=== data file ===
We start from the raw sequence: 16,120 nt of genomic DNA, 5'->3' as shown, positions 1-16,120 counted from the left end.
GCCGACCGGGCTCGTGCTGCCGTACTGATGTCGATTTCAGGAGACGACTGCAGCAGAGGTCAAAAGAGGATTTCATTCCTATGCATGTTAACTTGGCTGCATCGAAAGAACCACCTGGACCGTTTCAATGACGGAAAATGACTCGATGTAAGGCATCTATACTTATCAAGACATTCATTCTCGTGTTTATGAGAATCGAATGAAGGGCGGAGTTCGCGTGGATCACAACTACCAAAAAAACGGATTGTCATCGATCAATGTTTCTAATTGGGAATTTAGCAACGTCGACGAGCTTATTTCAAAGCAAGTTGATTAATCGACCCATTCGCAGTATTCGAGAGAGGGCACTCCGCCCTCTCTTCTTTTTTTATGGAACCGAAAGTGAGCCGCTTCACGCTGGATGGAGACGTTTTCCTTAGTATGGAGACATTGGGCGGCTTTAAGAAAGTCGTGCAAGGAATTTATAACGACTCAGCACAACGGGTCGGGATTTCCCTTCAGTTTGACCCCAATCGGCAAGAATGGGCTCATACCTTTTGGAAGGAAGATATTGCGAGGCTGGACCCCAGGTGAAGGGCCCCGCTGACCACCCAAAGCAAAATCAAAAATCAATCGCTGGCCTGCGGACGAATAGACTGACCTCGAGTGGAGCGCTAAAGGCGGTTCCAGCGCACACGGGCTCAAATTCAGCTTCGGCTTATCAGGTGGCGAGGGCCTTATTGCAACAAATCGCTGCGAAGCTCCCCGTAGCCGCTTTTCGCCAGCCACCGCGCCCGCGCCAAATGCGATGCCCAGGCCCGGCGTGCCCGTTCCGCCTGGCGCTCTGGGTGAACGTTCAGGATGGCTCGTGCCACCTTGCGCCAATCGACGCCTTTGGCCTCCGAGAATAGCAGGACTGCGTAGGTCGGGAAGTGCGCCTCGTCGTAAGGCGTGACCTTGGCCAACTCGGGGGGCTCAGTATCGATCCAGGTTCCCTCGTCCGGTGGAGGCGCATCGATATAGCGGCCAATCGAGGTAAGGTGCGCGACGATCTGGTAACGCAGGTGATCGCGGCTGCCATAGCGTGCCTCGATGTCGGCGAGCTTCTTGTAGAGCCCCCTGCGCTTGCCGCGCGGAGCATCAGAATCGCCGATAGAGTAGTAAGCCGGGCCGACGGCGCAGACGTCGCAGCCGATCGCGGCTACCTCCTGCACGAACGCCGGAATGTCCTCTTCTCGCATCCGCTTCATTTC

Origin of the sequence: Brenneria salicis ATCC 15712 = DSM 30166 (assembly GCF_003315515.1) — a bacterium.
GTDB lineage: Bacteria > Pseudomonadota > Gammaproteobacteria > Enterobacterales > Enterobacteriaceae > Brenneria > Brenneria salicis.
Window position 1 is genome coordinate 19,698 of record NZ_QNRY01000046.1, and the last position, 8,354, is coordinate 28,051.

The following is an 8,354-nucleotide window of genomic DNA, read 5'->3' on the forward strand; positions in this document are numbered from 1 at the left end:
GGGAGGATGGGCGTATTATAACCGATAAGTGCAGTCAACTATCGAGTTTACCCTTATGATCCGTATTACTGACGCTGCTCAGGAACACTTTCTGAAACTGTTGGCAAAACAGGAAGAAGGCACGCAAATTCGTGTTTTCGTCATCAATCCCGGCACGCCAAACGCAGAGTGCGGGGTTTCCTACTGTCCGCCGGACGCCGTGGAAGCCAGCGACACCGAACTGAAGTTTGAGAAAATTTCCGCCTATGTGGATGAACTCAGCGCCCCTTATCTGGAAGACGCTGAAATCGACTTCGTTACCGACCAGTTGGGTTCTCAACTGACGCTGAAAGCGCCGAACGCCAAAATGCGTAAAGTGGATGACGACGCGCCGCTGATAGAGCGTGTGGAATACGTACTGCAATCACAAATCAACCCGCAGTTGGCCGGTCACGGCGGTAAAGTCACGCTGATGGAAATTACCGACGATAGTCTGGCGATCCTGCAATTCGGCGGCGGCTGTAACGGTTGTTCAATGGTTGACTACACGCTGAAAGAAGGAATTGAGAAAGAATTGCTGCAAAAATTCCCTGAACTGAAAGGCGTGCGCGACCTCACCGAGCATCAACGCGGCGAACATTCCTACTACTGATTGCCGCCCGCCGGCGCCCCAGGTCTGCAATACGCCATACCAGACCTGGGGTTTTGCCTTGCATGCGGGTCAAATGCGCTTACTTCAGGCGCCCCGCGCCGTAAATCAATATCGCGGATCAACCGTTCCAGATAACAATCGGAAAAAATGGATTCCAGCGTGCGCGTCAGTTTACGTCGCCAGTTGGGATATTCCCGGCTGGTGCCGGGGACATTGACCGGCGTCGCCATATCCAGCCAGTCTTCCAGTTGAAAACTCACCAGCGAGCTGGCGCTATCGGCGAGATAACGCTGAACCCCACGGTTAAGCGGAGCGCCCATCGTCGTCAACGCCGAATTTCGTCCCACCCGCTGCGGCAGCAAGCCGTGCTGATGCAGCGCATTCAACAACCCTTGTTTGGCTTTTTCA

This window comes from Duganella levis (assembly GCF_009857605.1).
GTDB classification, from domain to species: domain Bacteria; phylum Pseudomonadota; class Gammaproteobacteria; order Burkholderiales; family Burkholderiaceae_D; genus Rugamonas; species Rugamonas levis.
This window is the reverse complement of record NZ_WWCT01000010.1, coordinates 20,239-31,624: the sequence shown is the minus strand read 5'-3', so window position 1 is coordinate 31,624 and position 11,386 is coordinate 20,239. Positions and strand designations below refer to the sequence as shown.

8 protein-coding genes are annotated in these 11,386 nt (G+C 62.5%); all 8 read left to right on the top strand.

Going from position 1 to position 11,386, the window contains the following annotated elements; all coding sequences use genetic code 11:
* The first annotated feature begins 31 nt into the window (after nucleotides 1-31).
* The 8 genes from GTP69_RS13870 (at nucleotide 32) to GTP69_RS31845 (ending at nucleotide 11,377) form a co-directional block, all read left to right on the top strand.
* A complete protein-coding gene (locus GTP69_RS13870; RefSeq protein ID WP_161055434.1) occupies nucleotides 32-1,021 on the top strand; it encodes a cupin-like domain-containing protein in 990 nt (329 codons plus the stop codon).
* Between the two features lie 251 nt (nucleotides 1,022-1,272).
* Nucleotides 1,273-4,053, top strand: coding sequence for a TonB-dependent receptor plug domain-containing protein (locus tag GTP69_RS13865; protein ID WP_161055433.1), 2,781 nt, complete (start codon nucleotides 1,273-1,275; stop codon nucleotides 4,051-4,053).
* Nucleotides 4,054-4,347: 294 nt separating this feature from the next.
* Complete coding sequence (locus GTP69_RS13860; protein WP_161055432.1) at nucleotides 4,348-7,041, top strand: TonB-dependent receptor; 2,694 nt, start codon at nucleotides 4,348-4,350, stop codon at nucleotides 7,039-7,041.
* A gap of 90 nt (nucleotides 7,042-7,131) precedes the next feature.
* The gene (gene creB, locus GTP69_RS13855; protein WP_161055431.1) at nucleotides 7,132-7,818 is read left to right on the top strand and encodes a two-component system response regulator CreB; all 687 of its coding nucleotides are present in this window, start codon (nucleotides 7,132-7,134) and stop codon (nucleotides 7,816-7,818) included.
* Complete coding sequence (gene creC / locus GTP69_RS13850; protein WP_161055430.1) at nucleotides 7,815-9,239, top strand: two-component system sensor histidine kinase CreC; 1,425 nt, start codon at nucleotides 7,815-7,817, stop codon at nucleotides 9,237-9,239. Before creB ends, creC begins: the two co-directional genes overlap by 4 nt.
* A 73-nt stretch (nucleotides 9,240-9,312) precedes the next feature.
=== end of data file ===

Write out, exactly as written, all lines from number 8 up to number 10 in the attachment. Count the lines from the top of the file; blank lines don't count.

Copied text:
This window comes from Duganella levis (assembly GCF_009857605.1).
GTDB classification, from domain to species: domain Bacteria; phylum Pseudomonadota; class Gammaproteobacteria; order Burkholderiales; family Burkholderiaceae_D; genus Rugamonas; species Rugamonas levis.
This window is the reverse complement of record NZ_WWCT01000010.1, coordinates 20,239-31,624: the sequence shown is the minus strand read 5'-3', so window position 1 is coordinate 31,624 and position 11,386 is coordinate 20,239. Positions and strand designations below refer to the sequence as shown.